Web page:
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The Meadows In Spring

Written by: Edward Fitzgerald | Biography
 | Quotes (3) |
 'Tis a dull sight
To see the year dying,
When winter winds
Set the yellow wood sighing:
Sighing, oh! sighing.

When such a time cometh,
I do retire
Into and old room
Beside a bright fire:
Oh, pile a bright fire!

And there I sit
Reading old things,
Of knights and lorn damsels,
While the wind sings— 
Oh, drearily sings!

I never look out
Nor attend to the blast;
For all to be seen
Is the leaves falling fast:
Falling, falling!

But close at the hearth,
Like a cricket, sit I,
Reading of summer
And chivalry— 
Gallant chivalry!

Then with an old friend
I talk of our youth!
How 'twas gladsome, but often
Foolish, forsooth:
But gladsome, gladsome!

Or to get merry
We sing some old rhyme,
That made the wood ring again
In summertime— 
Sweet summertime!

Then go we to smoking,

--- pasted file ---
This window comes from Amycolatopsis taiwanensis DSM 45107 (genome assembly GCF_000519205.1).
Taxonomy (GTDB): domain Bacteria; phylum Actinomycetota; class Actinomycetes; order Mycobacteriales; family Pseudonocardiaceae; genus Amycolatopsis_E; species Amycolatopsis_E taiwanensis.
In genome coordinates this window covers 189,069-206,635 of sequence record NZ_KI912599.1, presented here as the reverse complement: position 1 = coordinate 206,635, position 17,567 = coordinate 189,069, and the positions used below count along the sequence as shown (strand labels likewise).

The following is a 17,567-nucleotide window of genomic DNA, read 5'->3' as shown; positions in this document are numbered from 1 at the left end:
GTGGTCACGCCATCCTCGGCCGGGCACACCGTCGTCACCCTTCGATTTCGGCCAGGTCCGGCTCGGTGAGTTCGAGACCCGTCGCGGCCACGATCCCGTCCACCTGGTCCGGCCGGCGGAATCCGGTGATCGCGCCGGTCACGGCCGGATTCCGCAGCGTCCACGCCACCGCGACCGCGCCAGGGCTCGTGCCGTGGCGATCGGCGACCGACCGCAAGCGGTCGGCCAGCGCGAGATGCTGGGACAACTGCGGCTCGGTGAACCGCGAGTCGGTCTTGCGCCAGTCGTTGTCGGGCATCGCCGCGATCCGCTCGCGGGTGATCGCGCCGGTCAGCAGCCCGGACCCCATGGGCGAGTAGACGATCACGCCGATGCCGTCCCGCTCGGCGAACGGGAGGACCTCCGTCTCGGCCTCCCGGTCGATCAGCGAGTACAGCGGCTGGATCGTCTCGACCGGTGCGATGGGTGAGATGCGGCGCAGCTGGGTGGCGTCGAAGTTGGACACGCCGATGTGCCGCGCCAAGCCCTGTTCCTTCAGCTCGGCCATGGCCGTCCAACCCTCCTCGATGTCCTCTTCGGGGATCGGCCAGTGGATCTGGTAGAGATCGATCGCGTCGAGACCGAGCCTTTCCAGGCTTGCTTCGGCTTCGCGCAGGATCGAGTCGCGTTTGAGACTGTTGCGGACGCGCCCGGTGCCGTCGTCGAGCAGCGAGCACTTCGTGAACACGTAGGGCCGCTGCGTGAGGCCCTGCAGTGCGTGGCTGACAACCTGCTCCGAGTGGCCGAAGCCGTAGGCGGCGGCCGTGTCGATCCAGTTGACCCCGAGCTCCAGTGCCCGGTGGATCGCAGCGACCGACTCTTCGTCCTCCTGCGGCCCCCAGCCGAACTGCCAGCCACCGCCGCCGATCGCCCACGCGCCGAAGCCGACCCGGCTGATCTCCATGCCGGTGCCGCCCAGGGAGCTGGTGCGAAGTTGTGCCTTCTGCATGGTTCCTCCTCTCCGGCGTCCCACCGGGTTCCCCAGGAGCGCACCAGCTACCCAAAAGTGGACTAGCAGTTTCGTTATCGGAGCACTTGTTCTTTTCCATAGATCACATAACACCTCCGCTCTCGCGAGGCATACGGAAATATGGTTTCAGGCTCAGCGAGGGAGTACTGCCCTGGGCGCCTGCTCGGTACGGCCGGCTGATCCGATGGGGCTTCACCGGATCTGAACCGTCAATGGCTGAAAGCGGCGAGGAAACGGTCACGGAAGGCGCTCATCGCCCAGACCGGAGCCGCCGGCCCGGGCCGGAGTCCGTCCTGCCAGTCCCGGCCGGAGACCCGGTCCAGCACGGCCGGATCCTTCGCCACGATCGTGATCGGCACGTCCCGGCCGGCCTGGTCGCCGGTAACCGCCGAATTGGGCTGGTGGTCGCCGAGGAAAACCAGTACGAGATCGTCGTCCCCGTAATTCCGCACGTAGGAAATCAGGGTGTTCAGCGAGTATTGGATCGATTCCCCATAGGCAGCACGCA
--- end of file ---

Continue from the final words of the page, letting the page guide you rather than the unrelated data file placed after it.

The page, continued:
Silent and snug:
Nought passes between us,
Save a brown jug— 
Sometimes!

And sometimes a tear
Will rise in each eye,
Seeing the two old friends
So merrily— 
So merrily!

And ere to bed
Go we, go we,
Down on the ashes
We kneel on the knee,
Praying together!

Thus, then, live I,
Till, 'mid all the gloom,
By heaven! the bold sun
Is with me in the room
Shining, shining!

Then the clouds part,
Swallow soaring between;
The spring is alive,
And the meadows are green!

I jump up, like mad,
Break the old pipe in twain,
And away to the meadows,
The meadows again!



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